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Flooded Colorado town faces E. coli risk

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In this Sept. 13, 2013 file photo, cars lay mired in mud deposited by floods in Lyons, Colo.

BRENNAN LINSLEY / THE ASSOCIATED PRESS ARCHIVES Enlarge Image

In this Sept. 13, 2013 file photo, cars lay mired in mud deposited by floods in Lyons, Colo.

The residents of the foothill town of Lyons, Colo., hit hard by flooding, have another misery piled on their already destroyed and damaged homes, businesses and roads: the potentially deadly E. coli bacteria has been found in the town’s water system.

"We don’t want you using any of the water," Lyons’ town administrator, Victoria Simonsen, said during a town hall meeting, which was broadcast online because the town is all but evacuated.

There’s no timeline for when the water and sewer systems will be restored, Simonsen said. Many of Lyons’ residents were evacuated by a convoy of National Guard troops last week. If they want to return to a town that also lacks electricity and gas, officials said, they do so at their own risk.

"It is critical we get (the water system) back up, and get it disinfected before we would ... want any of you to be back," Simonsen said.

E. coli is potentially deadly and can cause bloody diarrhea, dehydration and kidney failure.

The finding is among the many problems compounding rescue and recovery efforts in the state, where floods across 11,600 square kilometres wiped out thousands of homes, torn through bridges and damaged oil-storage tanks. Seven people were killed, and three others are presumed dead.

On Saturday, the number of people still unaccounted for stood at 60 — down from 80 on Friday.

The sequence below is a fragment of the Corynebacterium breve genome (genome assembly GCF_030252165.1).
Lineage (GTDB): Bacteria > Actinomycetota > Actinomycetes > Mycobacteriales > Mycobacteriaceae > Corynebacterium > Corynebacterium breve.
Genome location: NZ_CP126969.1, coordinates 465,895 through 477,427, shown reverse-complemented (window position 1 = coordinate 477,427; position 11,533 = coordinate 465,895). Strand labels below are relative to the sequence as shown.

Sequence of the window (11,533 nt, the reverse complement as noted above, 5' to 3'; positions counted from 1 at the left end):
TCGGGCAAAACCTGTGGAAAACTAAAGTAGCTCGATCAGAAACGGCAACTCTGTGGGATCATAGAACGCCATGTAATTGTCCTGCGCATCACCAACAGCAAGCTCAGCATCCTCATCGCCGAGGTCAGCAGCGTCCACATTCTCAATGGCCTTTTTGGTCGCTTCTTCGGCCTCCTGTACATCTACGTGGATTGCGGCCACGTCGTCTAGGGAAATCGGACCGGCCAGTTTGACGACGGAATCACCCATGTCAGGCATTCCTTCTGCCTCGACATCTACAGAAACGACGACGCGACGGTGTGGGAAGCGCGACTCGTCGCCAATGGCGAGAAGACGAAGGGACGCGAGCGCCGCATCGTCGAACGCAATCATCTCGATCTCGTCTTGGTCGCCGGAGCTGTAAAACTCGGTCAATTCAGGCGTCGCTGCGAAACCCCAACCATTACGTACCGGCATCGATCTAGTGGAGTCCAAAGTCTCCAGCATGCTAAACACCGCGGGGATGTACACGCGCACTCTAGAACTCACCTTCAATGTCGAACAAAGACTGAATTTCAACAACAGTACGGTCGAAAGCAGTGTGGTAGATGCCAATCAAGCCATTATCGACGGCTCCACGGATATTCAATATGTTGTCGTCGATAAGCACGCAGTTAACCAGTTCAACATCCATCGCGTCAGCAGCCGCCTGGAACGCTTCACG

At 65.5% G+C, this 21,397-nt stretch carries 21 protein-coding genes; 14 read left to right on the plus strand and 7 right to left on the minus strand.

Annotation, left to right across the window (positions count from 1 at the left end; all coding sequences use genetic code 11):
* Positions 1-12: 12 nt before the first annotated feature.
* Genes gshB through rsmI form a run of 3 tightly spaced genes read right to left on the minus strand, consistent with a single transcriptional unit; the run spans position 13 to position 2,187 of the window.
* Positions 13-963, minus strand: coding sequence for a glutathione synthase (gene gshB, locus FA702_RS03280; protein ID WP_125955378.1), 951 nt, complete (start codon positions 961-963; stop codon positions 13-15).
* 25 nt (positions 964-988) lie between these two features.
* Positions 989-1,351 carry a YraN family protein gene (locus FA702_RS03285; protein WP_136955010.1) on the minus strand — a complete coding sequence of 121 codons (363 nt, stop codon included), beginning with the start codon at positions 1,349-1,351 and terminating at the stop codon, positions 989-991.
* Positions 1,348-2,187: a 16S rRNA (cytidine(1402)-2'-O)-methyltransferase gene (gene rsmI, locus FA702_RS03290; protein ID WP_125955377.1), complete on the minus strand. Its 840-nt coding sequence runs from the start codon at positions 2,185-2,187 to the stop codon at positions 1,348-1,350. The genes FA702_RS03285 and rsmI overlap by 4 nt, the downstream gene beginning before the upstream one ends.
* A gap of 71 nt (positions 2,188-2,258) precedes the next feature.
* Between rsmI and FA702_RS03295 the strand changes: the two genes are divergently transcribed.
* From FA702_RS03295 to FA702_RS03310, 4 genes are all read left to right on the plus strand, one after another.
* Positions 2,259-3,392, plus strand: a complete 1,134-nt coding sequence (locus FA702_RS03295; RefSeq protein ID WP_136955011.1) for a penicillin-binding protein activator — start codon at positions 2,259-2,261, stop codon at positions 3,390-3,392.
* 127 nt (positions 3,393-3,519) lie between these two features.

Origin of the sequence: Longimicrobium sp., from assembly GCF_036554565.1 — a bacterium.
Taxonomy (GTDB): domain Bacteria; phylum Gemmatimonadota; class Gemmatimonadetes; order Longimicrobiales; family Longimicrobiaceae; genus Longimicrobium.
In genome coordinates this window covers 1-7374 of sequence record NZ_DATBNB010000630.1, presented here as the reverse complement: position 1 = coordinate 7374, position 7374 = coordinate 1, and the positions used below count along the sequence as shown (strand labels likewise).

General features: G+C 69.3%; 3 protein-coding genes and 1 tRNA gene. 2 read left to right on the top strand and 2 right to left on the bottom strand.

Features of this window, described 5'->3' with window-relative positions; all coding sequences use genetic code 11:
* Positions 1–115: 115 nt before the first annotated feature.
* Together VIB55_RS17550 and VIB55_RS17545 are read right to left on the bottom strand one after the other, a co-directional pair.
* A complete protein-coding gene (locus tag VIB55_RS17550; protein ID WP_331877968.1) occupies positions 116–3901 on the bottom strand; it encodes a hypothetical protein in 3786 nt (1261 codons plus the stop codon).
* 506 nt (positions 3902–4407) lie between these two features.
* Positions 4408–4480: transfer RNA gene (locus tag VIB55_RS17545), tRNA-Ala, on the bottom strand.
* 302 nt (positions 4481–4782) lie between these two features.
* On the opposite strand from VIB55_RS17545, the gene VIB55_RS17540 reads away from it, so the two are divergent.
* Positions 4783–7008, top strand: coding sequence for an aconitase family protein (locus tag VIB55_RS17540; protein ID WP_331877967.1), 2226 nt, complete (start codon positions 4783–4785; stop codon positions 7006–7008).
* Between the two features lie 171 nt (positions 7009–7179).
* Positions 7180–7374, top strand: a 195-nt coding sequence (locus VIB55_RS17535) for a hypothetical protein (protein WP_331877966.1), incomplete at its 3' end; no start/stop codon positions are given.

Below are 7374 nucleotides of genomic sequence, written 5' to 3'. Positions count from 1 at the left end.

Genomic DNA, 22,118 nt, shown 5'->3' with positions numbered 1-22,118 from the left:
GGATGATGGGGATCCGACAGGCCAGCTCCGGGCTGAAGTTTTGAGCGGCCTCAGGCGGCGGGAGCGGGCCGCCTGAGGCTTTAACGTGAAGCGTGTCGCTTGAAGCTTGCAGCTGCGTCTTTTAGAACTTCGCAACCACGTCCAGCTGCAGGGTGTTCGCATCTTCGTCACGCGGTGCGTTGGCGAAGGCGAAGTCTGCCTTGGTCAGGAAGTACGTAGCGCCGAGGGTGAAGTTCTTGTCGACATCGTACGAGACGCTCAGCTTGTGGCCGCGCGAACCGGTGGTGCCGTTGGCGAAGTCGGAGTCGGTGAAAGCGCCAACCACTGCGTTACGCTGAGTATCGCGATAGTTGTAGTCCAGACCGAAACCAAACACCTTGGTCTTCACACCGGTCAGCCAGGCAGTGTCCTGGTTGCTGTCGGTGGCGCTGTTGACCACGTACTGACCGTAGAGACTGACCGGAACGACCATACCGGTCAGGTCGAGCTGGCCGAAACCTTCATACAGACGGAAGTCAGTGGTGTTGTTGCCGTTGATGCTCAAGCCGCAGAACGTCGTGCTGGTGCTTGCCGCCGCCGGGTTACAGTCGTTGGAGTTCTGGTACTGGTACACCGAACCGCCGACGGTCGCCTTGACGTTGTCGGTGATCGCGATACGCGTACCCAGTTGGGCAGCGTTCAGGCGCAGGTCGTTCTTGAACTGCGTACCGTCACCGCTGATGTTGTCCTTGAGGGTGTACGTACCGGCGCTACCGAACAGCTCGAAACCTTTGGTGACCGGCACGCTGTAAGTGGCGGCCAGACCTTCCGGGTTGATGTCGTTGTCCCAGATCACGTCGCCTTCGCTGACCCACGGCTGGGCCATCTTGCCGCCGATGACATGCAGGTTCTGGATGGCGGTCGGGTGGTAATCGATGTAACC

Officials hope the number of missing persons will continue to drop as more rescue missions and house checks are performed, phone lines are restored and registrations at evacuation centers and online databases become more up to date. At the peaks of the flooding last week, about 1,200 people were unaccounted for.

"As we get into the middle or latter part of next week, we’ll have a list of people who truly are missing or unaccounted for. And a certain number of them will be dead," said Larimer County sheriff’s office spokesman John Schulz.

Larimer County—a largely mountainous county north of Boulder along the Wyoming border—has become the focus of rescue and recovery efforts.

County investigators are zeroing in on Big Thompson Canyon, where the Big Thompson River meets the plain, forming a natural collection area for the debris of washed-out homes and businesses, Shulz said.

Investigators are conducting a "meticulous" search of the debris, he said.

Elsewhere in Larimer County, rescue crews are checking in on the 327 people who chose to stay home. Some are now deciding to evacuate their homes, Schulz said. Many roads are still impassable, and the sheriff is putting up roadblocks. Officials are investigating whether inaccessible areas can be reached via hiking trails or on all-terrain vehicles.

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